Lima Public Library Leaf 39 Verso
nec Hannibal detractavit certamen, multis verbis adhortatus milites ut memores Trasumenni Cannarumque contunderent ferociam hostis: urgere atque instare eum; non iter quietos facere, non castra ponere pati, non respirare aut circumspicere; cottidie simul orientem solem et Romanam aciem in campis videndam esse; si uno proelio haud incruentus abeat, quietius deinde tranquilliusque eum bellaturum. his inritati adhortationibus simulque taedio ferociae hostium cottidie instantium lacessentiumque acriter proelium ineunt. pugnatum amplius duabus horis est. cedere inde ab Romanis dextra ala et extraordinarii coepere. quod ubi Marcellus vidit, duodevicesimam legionem in primam aciem inducit. dum alii trepide cedunt, alii segniter subeunt, turbata tota acies est, dein prorsus fusa, et vincente pudorem metu terga dabant. cecidere in pugna fugaque ad duo milia et septingenti civium sociorumque; in iis quattuor Romani centuriones, duo tribuni militum, M. Licinius et M. Helvius. Signa militaria quattuor de ala prima quae fugit, duo de legione quae cedentibus sociis successerat amissa.  Marcellus postquam in castra reditum est, contionem adeo saevam atque acerbam apud milites habuit ut proelio per diem totum infeliciter tolerato tristior iis irati ducis oratio esset. 'dis immortalibus, ut in tali re, laudes gratesque' inquit 'ago quod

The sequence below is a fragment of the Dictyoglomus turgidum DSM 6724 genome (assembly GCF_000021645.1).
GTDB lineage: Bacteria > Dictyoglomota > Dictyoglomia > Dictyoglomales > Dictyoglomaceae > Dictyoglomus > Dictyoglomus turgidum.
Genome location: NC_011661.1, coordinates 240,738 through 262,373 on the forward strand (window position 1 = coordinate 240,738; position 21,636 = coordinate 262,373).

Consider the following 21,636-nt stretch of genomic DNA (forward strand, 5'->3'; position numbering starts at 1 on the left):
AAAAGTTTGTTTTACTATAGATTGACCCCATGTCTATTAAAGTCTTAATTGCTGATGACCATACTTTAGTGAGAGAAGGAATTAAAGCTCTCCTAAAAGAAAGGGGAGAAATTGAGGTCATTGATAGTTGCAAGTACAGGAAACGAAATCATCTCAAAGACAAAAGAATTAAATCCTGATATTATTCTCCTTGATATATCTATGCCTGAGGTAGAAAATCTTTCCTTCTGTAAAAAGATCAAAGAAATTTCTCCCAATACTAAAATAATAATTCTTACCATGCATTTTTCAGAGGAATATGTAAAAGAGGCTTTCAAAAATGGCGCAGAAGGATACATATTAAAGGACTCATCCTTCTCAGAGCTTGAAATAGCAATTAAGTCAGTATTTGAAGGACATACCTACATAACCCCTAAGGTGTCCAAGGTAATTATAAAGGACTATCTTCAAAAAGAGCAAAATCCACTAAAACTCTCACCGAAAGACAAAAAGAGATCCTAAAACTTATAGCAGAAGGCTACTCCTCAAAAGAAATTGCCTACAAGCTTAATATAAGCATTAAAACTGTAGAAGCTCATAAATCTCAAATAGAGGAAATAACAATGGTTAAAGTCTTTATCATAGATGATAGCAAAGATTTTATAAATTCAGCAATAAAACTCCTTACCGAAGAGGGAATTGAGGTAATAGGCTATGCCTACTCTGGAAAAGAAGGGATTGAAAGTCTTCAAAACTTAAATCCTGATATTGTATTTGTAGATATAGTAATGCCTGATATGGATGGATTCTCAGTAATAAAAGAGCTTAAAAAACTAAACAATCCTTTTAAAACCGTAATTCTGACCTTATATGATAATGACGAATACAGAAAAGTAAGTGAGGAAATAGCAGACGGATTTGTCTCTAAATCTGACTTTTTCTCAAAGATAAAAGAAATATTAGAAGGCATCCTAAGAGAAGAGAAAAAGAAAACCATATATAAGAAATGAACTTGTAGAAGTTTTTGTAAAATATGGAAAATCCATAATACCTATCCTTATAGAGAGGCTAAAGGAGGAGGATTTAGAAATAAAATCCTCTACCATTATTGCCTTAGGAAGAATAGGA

...nor did Hannibal decline the challenge, but exhorted his soldiers at great length, desiring them "to remember Trasimenus and Cannae, and thus quell the proud spirit of their enemies." He said, "the enemy pressed upon him, and trod upon their heels; that he did not allow them to pass unmolested, pitch their camp, or even take breath and look around them; that every day, the rising sun and the Roman troops in battle-array were to be seen together on the plains. But if in one battle he should retire from the field, not without loss of blood, he would then prosecute the war more steadily and quietly." Fired by these exhortations, and at the same time wearied with the presumption of the enemy, who daily pressed upon them and provoked them to an engagement, they commenced the battle with spirit. The battle continued for more than two hours, when the right wing of the allies and the chosen band began to give way on the part of the Romans; which Marcellus perceiving, led the eighteenth legion to the front. While some were retiring in confusion, and others were coming up reluctantly, the whole line was thrown into disorder, and afterwards completely routed; while their fears getting the better of their sense of shame, they turned their backs. In the battle and in the flight there fell as many as two thousand seven hundred of the citizens and allies; among which were four Roman centurions and two military tribunes, Marcus Licinius and Marcus Helvius. Four military standards were lost by the wing which first fled, and two belonging to the legion which came up in place of the retiring allies. [13.] Marcellus, on his return to the camp, delivered an address to his soldiers so severe and acrimonious, that the words of their exasperated general were more painful to them than what they had suffered in the unsuccessful battle during the whole day. "I praise and thank the immortal gods," said he "that in such an affair the victorious enemy did not assail our very camp...